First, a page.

Unionist, I'm not sure what you're getting at.  It's not easy for leaders to make these decisions, particularly when the government, media & public are pressuing them into war.  Trudeau & Mulcair are actually doing what they can so far to resist the rush into war, so I'm not sure what more you expect.

Btw, I would like the Moderators to change the title of this thread. The Liberals are not supporting Harper's Iraq mission.

Interestingly, this afternoon it was the NDP & Mulcair who appeared to be looking to move further right than the Liberals on Harper's Iraq mission.  The press has been commenting on it.

Left Turn Left Turn's picture

[url=https://ricochet.media/en/86/harper-canada-expanded-iraq-war]Why Harper’s wrong to drag Canada into expanded Iraq War[/url]

Quote:
In recent days, the usual pundit-hawks of Canadian politics have reached a fever pitch in their support of Harper’s plan for Canada to participate in the new US-led bombing of Iraq. Their moral indignation always dutifully laser-focused on wherever the Pentagon is pointing its guns, the pundit-hawks never have to account for the evident disasters left in the wake of the past Canadian military interventions they championed in Afghanistan, Haiti and Libya. They are hit-and-run drivers who never even look in their rearview mirror.

 

NorthReport

This military historian guy often makes a lot sense.

Terrorism 101 offers lessons in how to respond to ISIS

http://www.straight.com/news/743321/gwynne-dyer-terrorism-101-offers-les...

NDPP

Last Year Saudi Arabia, Canada's Ally Against ISIS Beheaded More Than 79 People  -  by Travis Lupick

http://www.nationalnewswatch.com/2014/10/05/last-year-saudi-arabia-canad...

 

Israel Working With Al Qaeda

http://cannonfire.blogspot.ca/2014/10/israel-working-with-al-qaeda.html

"The headline for this post may lead you to think that I'm trafficking in bizarre theories of 9/11. Nope. I'm talking about demonstrable events on the ground right now.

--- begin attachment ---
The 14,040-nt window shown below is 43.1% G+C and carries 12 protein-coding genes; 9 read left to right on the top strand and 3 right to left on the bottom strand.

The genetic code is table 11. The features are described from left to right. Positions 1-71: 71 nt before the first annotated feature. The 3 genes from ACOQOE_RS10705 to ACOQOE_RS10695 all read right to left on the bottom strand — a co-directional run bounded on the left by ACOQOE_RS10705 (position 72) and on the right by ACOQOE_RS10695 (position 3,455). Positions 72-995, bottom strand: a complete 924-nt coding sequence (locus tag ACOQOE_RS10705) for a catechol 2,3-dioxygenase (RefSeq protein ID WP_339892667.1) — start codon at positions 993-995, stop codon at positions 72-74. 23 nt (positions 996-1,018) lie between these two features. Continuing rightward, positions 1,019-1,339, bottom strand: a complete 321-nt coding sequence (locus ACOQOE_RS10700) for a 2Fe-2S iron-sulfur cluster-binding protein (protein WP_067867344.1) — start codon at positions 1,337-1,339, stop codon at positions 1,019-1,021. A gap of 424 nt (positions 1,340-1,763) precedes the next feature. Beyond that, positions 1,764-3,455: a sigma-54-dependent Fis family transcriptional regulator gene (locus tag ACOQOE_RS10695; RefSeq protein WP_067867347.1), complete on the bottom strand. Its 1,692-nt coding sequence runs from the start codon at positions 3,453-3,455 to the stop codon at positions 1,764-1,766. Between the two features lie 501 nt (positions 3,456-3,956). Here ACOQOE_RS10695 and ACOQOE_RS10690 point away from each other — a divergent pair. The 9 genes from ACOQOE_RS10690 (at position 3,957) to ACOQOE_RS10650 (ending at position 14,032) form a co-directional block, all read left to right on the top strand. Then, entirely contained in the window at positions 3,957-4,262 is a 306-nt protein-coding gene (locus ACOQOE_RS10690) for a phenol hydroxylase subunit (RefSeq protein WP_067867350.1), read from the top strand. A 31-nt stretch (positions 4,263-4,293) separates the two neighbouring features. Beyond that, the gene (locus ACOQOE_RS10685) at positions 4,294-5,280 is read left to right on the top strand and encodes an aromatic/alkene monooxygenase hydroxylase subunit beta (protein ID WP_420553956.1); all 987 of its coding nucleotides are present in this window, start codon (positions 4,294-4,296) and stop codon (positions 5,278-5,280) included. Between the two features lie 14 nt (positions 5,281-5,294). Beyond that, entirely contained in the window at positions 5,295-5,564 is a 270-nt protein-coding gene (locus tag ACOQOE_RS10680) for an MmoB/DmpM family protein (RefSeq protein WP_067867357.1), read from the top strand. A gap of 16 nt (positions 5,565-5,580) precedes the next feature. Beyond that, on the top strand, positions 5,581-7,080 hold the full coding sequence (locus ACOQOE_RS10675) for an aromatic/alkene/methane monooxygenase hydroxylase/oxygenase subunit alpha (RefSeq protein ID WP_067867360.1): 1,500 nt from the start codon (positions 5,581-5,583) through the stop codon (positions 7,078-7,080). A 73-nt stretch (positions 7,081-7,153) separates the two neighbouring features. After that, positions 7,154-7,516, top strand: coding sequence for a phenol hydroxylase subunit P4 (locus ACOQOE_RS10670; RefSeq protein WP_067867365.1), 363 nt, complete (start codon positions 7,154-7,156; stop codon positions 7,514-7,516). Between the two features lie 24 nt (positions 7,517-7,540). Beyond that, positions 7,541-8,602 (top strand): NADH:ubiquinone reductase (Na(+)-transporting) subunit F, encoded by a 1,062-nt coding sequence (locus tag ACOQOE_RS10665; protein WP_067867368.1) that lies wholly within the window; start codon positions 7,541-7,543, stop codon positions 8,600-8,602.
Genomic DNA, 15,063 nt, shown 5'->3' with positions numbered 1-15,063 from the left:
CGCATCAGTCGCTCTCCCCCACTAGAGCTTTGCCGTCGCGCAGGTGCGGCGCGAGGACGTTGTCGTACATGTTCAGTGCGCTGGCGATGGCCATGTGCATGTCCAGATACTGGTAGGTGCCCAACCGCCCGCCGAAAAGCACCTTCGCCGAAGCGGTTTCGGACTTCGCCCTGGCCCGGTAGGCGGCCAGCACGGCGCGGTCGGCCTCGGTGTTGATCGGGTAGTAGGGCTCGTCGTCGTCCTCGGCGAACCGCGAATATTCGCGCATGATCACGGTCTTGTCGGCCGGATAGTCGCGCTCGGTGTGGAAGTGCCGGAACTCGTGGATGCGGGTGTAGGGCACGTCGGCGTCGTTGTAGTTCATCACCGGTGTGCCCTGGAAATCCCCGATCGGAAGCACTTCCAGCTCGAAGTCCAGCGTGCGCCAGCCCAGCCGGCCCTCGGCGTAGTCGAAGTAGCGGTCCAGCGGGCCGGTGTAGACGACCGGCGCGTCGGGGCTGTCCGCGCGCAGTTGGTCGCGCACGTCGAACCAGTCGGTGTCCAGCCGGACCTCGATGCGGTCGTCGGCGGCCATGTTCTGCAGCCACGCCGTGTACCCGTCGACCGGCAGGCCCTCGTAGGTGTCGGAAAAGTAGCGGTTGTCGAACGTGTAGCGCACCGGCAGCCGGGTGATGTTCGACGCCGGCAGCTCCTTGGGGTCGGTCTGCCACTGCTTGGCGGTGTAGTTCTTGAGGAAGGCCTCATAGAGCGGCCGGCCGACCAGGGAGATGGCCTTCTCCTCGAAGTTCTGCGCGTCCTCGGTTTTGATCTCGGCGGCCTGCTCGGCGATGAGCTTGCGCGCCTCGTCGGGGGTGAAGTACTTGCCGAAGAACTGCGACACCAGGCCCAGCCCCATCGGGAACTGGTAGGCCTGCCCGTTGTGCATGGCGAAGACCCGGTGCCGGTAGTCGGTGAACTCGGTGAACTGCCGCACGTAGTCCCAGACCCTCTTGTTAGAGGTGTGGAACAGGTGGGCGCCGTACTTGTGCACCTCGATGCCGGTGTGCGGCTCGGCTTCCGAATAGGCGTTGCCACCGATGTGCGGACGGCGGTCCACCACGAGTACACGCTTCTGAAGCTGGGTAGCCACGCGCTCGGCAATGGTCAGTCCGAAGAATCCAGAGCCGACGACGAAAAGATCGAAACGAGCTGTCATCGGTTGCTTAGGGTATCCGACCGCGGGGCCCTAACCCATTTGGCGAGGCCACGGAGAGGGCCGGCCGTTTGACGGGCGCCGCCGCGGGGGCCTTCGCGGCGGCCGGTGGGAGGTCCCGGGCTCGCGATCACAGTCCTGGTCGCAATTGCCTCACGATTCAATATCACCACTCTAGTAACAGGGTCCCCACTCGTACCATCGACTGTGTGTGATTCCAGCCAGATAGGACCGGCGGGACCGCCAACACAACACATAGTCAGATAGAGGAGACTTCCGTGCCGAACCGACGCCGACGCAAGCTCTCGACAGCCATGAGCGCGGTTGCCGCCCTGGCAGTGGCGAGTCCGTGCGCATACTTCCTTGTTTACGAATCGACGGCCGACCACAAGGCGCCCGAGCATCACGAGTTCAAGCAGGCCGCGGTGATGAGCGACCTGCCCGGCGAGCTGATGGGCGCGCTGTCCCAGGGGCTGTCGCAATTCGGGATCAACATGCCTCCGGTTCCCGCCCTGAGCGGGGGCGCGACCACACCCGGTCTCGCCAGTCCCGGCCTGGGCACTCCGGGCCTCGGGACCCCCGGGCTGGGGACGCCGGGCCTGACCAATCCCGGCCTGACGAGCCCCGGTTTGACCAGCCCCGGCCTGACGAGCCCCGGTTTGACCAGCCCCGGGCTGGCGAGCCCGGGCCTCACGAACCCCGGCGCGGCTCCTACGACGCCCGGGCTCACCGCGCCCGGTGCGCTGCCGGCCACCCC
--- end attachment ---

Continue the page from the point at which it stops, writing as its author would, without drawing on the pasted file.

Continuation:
The Nusra Front, one of the main players in the Syrian rebellion, is the Syrian offshoot of Al Qaeda. (To prove the point, simply Google the words 'Nusra' and 'Al Qaeda') Despite their unsavoury origins, an Israeli think tank says that America should support Nusra -- that is, Israel wants us to work with the people who attacked us on 9/11, or at least their latter-day heirs.

Why on earth would Israel partner up with a tentacle of Al Qaeda? Because Israel needs mercs. As Norman Finkelstein has pointed out, Israeli society is very strange -- for all their bellicosity, the Israeli citizenry won't tolerate the loss of many soldiers. Now they have Al-Qaeda-Under-A-New -Name (aka Nusra) to do their dirty work for them..."

Jacob Two-Two

Debater wrote:

Jacob, I'm tired of your insults.

I guess you mean to say that you're tired of my factual statements because they demonstrate the poor quality of your character? Boo hoo. You're breaking my heart.

Quote:

I'm going to ignore you for a while and see if you can engage in a more mature type of discussion, but it doesn't look that way so far.  You do nothing but sneer and put down anyone who doesn't agree with your NDP talking points.

And what are my NDP talking points, exactly? I have to admit I'm drawing a blank. Or is it just anytime I disprove your Liberal talking points you automatically consider it an NDP talking point, because that's the only kind of argument you understand. I think that's called projection, ol' buddy.

Quote:

The NDP are running a distant 3rd right now.  That's not my opinion, that's an actual fact.

Of course it's a fact. Are you living in some alternate universe where I disputed this? Maybe you should come back to the real world, you know, just to see what it looks like. What's also a fact is that this was also equally true before the last election, until it wasn't anymore and it was the Liberals who ended up in third place. Your contention that this time that can't happen, however, is pure opinion, and more than that, opinion backed up by nothing at all. It's more accurate to say that you hope that won't happen this time, but hopes don't make arguments.

NorthReport

Bingo!